Nonfiction Author Series
Tickets Available to General Public Beginning July 1, 2020 (subject to change)
Eric Jay Dolin
Monday, January 25, 2021
Black Flags, Blue Waters: The Epic History of America’s Most Notorious Pirates recounts tales of the more flamboyant pirates – including Blackbeard, Captain Kidd, and Edward Low – who patrolled America’s shores from the late seventeenth century through the early eighteenth century. The Wall Street Journal said that Black Flags, Blue Waters is “an entertaining romp across the oceans….” The book was chosen as a “Must-Read” book for 2019 by the Massachusetts Center for the Book. Furious Sky: The 500-Year History of America’s Hurricanes (to be published in August 2020) is a review of the hurricanes that have ripped across America from the earliest times. Publishers Weekly said that Furious Sky is a “fast-paced and informative history of American hurricanes from the 16th century through the 2017 season.”
Eric Jay Dolin is the author of fourteen books, including Leviathan: The History of Whaling in America, which was chosen as one of the best nonfiction books of 2007 by the Los Angeles Times and the Boston Globe, and also won the 2007 John Lyman Award for U.S. Maritime History. Eric is a graduate of Brown, Yale, and MIT, where he received his PhD in environmental policy.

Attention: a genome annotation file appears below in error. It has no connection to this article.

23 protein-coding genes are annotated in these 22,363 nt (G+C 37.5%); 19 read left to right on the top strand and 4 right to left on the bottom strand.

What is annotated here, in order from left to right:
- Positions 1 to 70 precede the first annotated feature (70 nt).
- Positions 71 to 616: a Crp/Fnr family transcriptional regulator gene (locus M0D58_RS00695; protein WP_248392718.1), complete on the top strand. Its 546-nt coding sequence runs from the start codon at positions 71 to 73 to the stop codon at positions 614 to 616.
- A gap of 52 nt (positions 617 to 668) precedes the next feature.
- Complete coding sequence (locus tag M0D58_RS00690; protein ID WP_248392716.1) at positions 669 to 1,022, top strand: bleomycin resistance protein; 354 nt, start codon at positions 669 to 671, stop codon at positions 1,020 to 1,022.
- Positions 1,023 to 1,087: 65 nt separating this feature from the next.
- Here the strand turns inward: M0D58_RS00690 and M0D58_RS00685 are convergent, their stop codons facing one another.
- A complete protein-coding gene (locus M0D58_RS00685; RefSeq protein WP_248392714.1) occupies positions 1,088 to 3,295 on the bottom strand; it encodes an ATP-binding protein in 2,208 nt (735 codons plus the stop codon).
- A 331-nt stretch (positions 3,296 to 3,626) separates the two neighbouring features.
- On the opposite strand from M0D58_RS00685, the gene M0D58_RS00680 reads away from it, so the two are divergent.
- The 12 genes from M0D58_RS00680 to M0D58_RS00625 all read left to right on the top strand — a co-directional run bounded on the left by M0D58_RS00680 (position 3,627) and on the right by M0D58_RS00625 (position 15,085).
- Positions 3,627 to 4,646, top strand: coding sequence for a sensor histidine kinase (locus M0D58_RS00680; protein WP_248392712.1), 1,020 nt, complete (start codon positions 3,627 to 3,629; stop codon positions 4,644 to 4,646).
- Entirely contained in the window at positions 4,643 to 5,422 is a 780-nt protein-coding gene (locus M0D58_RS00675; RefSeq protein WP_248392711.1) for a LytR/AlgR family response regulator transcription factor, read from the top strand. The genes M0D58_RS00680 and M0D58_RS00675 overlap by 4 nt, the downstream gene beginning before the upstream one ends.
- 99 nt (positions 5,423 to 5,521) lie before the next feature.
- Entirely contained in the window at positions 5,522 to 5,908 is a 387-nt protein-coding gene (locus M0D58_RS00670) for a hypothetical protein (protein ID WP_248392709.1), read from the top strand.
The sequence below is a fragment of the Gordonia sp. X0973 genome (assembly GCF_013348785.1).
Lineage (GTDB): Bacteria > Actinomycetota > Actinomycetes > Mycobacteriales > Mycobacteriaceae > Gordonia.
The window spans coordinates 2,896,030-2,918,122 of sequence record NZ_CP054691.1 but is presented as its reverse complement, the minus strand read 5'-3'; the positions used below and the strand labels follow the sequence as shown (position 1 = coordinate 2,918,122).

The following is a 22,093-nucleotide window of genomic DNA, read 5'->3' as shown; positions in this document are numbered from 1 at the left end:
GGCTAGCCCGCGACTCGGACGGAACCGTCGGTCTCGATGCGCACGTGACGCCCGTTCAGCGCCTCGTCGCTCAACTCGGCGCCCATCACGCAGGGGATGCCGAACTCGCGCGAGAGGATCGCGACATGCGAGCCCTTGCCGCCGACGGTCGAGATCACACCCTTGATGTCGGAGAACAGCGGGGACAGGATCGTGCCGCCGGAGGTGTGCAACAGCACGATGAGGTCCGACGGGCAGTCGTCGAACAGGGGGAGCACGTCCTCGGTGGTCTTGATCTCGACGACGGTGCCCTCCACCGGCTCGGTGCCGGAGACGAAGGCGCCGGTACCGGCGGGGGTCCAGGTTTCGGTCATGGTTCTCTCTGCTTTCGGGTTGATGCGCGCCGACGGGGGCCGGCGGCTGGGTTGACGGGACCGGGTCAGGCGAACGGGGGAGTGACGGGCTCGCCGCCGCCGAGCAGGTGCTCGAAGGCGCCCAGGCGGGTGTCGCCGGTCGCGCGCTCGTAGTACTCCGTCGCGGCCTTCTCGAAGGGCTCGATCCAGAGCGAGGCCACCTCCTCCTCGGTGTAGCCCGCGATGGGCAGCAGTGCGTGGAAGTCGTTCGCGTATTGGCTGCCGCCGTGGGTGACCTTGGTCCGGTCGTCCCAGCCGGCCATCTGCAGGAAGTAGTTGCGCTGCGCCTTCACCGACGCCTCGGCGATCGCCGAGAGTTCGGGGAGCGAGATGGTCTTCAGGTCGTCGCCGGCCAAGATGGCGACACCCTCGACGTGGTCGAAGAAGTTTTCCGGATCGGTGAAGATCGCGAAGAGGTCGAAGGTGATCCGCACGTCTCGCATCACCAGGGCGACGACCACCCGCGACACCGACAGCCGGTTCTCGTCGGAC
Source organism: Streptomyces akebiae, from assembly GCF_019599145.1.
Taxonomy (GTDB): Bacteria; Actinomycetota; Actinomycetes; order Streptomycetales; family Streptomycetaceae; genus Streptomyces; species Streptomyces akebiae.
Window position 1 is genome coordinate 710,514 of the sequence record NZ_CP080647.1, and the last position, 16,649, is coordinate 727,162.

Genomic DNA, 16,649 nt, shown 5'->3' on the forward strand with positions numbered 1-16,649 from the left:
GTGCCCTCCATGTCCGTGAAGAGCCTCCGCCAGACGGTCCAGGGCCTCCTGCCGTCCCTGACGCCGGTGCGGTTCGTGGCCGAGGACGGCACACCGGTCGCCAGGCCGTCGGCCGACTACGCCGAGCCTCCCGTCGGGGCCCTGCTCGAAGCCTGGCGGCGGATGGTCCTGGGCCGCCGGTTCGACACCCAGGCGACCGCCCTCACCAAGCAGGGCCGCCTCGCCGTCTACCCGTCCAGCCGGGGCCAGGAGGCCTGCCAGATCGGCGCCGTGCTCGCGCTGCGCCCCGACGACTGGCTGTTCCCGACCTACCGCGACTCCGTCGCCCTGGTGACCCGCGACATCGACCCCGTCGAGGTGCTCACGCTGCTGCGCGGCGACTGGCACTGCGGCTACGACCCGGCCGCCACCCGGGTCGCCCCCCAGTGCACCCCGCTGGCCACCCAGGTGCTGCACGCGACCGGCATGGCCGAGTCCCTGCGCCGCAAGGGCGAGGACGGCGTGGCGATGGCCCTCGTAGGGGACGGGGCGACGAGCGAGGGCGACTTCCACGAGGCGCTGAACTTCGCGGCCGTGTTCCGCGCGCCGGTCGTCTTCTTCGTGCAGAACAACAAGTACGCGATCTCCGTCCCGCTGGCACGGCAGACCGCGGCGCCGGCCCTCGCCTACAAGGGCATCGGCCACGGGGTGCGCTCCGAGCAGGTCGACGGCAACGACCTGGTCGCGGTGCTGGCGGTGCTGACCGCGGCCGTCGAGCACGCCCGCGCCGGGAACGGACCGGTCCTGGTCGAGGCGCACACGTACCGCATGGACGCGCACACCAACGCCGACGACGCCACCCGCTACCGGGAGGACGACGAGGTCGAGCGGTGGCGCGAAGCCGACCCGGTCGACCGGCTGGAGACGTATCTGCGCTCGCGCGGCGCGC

Monday, February 8, 2021
The Big Fella provides a new perspective on one of America’s greatest sports figures. Using a barn-storming tour after the 1927 season (when he hit a record-setting 60 home runs), Jane Leavy traces the emergence and impact of the New York Yankees’ Babe Ruth on baseball and the world at large. The book was a New York Times best-seller, received numerous awards, and was hailed as a Best Book of the Year by the Boston Globe, Publishers Weekly, and other publications. Forbes magazine called The Big Fella ” a major work of American history by an author with a flair for mesmerizing story-telling.”
Jane Leavy, a former staff writer for the Washington Post, has written best-selling biographies of two other baseball icons: The Last Boy: Mickey Mantle and the End of America’s Childhood, and Sandy Koufax: A Lefty’s Legacy. Her articles have appeared in numerous publications, including The New York Times, Sports Illustrated, and Newsweek. Jane is a graduate of Barnard College and the Columbia University Graduate School of Journalism, where she wrote her master’s essay (later published in The Village Voice) on Red Smith, the late The New York Times sports columnist and one of Jane’s childhood heroes.
Monday, February 22, 2021